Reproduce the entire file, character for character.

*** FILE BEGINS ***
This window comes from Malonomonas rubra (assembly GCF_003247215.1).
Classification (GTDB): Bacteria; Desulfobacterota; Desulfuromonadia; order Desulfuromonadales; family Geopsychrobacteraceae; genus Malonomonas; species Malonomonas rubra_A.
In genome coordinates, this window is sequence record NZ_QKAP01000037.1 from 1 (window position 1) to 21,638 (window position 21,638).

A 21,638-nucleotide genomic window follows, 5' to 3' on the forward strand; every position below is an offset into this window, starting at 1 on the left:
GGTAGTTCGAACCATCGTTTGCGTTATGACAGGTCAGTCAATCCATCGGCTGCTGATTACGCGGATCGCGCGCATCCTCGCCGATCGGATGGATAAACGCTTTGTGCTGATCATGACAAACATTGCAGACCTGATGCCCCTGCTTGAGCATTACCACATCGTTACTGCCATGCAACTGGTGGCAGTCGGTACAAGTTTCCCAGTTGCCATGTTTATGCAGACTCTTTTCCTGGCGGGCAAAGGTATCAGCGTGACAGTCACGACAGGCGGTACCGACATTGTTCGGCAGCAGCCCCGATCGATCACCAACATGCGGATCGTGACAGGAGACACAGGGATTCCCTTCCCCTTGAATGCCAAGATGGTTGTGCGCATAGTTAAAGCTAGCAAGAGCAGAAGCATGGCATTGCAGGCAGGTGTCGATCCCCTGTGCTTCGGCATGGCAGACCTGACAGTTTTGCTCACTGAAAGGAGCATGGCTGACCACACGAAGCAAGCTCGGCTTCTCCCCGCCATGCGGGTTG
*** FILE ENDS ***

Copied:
This window comes from Malonomonas rubra (assembly GCF_003247215.1).
Classification (GTDB): Bacteria; Desulfobacterota; Desulfuromonadia; order Desulfuromonadales; family Geopsychrobacteraceae; genus Malonomonas; species Malonomonas rubra_A.
In genome coordinates, this window is sequence record NZ_QKAP01000037.1 from 1 (window position 1) to 21,638 (window position 21,638).

A 21,638-nucleotide genomic window follows, 5' to 3' on the forward strand; every position below is an offset into this window, starting at 1 on the left:
GGTAGTTCGAACCATCGTTTGCGTTATGACAGGTCAGTCAATCCATCGGCTGCTGATTACGCGGATCGCGCGCATCCTCGCCGATCGGATGGATAAACGCTTTGTGCTGATCATGACAAACATTGCAGACCTGATGCCCCTGCTTGAGCATTACCACATCGTTACTGCCATGCAACTGGTGGCAGTCGGTACAAGTTTCCCAGTTGCCATGTTTATGCAGACTCTTTTCCTGGCGGGCAAAGGTATCAGCGTGACAGTCACGACAGGCGGTACCGACATTGTTCGGCAGCAGCCCCGATCGATCACCAACATGCGGATCGTGACAGGAGACACAGGGATTCCCTTCCCCTTGAATGCCAAGATGGTTGTGCGCATAGTTAAAGCTAGCAAGAGCAGAAGCATGGCATTGCAGGCAGGTGTCGATCCCCTGTGCTTCGGCATGGCAGACCTGACAGTTTTGCTCACTGAAAGGAGCATGGCTGACCACACGAAGCAAGCTCGGCTTCTCCCCGCCATGCGGGTTG